Never Ovary-Acting – A Campaign to Tackle Period Poverty.

Period poverty is a real thing. I’ve heard of many schools, workplaces and even local estate agents in Wales collecting and sharing sanitary products, to help girls and women who struggle to buy these essentials every month.  I was therefore delighted when Jemma Hennighan from Machynlleth contacted me, to ask for my help to promote a new campaign that her and her student friends are launching to raise awareness of period poverty and campaign for change.

Jemma has written this blog for Mam Cymru, to introduce herself and the campaign. I encourage you all to follow @Neverovaryacting on Instagram as they have some really exciting plans in the next few weeks…

A period in my life that I knew something was wrong. I’ve experienced it and many people around may have its gives me a series of anger but also guilt as I should have been aware about this, but I was not.

Each month I walk down that aisle in the supermarket. I pick up a couple of packs of Tampax Pearl, Always Sensitive Normal Ultra, paracetamol, chocolate and comforts and there you go £10 has been taken away from me! As my contactless is approved I question: Why did I just have to pay for that? Okay maybe not the chocolate.

You may see some social media posts about this topic. You have a thought, a rant, donate a tenner, share the post and never think about it again. Or you do something about it.

This is exactly how I feel about Period Poverty. Since the age of hitting puberty I’ve always questioned why do we have to pay to bleed? I was fortunate when I was living at home Mum had the cupboards filled for the 4 females that lived in our household and we all had our personal brand and types easily available. However, moving away from home into higher education made me realise the cost of it even more. Each year an average woman spends £492 to have a period, and the average woman menstruates 450 times in a lifetime adding up to over £18,450!

UK.

2020.

5TH largest economy.

Period poverty exists.

Period Poverty – lack of access to sanitary products due to financial constraints.

Half of the world’s population bleed every month; it is a natural part of the physiology of the human body and why do we have to pay for it. Without periods there would be no existence on this planet! Isn’t that a crazy thought!

With a period, costing on average £13 every month have you ever thought of the financial strain that can have on household across the UK.

I wanted to do something, I wanted to make a difference to the people who have a menstrual cycle. As Vice Chair of Aston University Netball Club it made me think how many students miss training as they cannot afford to have a period. This is exactly why I wanted to make a difference. After working with the Student Union, I came up with Never Ovary-Acting.

Never Ovary-Acting is a campaign to raise awareness around period poverty and make students and the people around us come to the realisation of how many young people miss education as they cannot afford to have a period. The campaign is run by the Universities Netball Club and our Welfare officer and we want to make a difference to the people of Aston University. Follow us on Instagram @Neverovaryacting to follow our journey and see what we are up to the next 5 weeks!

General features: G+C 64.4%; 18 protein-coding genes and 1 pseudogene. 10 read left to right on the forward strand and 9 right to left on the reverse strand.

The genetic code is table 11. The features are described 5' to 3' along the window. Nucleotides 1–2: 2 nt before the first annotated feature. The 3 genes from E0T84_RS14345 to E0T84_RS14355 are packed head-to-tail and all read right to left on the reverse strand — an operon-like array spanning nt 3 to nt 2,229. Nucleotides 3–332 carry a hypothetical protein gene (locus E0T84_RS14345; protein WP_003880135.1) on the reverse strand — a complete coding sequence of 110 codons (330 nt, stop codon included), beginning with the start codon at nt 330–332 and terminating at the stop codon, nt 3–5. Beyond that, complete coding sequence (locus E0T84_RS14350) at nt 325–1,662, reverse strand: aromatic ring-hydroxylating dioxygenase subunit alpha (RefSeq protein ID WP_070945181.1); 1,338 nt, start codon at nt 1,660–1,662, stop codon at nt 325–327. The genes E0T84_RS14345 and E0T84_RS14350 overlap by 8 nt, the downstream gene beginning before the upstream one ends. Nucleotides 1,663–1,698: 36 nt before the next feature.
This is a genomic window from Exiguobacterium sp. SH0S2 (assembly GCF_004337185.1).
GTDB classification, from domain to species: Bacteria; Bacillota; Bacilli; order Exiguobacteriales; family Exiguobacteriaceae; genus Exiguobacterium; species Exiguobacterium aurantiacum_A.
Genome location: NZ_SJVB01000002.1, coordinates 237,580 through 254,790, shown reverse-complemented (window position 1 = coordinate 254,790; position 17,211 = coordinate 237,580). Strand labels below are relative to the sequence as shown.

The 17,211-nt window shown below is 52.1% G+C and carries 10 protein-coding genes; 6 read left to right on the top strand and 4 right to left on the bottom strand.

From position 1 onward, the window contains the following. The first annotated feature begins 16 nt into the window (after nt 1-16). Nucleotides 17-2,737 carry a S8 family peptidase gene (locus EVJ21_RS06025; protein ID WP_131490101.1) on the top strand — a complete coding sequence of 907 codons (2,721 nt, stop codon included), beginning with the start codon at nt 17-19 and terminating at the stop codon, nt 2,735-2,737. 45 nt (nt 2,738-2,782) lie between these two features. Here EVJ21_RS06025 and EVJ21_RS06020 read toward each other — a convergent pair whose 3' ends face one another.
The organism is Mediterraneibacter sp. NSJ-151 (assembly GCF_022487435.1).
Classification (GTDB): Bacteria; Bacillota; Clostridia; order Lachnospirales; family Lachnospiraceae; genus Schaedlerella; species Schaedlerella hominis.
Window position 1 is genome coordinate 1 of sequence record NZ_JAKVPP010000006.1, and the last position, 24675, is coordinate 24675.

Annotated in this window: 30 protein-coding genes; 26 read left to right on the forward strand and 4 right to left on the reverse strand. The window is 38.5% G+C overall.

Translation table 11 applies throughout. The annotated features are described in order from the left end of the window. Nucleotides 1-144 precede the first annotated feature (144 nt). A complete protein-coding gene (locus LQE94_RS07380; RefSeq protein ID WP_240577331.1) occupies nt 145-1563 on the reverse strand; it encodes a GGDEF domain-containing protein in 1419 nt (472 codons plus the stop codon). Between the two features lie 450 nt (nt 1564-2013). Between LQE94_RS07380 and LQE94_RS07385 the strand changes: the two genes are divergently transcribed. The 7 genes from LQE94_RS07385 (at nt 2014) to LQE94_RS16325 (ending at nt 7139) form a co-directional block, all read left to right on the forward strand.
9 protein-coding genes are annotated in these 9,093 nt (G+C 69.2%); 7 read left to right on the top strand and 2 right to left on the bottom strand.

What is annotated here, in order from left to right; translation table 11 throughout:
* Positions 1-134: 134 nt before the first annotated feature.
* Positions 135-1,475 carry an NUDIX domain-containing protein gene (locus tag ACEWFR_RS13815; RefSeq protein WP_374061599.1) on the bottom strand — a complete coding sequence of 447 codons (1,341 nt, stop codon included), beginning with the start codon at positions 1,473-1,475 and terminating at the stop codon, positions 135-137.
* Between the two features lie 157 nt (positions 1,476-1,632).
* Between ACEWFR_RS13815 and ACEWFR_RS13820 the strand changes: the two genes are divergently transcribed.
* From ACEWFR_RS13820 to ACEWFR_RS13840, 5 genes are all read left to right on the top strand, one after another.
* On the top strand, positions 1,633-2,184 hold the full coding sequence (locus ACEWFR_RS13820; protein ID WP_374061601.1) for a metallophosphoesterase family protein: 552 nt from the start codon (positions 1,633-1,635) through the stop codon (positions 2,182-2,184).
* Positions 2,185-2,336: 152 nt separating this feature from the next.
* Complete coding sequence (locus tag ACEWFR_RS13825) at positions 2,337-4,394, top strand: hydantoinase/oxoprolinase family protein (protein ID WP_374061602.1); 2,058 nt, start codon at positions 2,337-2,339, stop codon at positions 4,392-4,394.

Jemma Hennighan

A massive thanks to Jemma for getting in touch and we wish you and the Never Ovary-Acting all the best in your campaign. Be sure to follow them on Instagram now as they are about to announce some very exciting news!

If you have a story to share email us at mam@mamcymru.wales

Heulwen Davies, Mam Cymru

 

One comment

  1. I’ve always been disgusted about the fact women have to pay VAT on sanitary products as they are classed as a luxury item. That is a disgrace. But I would be interested to know how the £13 a month figure is achieved. For most of my life I have had 13 day periods every 3 weeks yet, using current prices, I do not spend more than £6 a month if that. Put in perspective of the cost of so many other things that most people prioritise it’s is minimal. No-one should have to worry about accessing sanitary products but for the majority of people in the country they are not unaffordable and would be more affordable without VAT which should be removed immediately nationwide. Free products should be available for those where there is a serious need but my fear is there is a hysteria being whipped up where everyone will expect them free which is unfeasible. In Wales and Scotland pain killers are available free of charge from the GP. Perhaps funding could be sorted to cover prescription charges for such medication in England and NI. With regards to the fact that half the population have periods and how it’s not fair that we have to pay for the privilege it isn’t fair but sadly life isn’t fair

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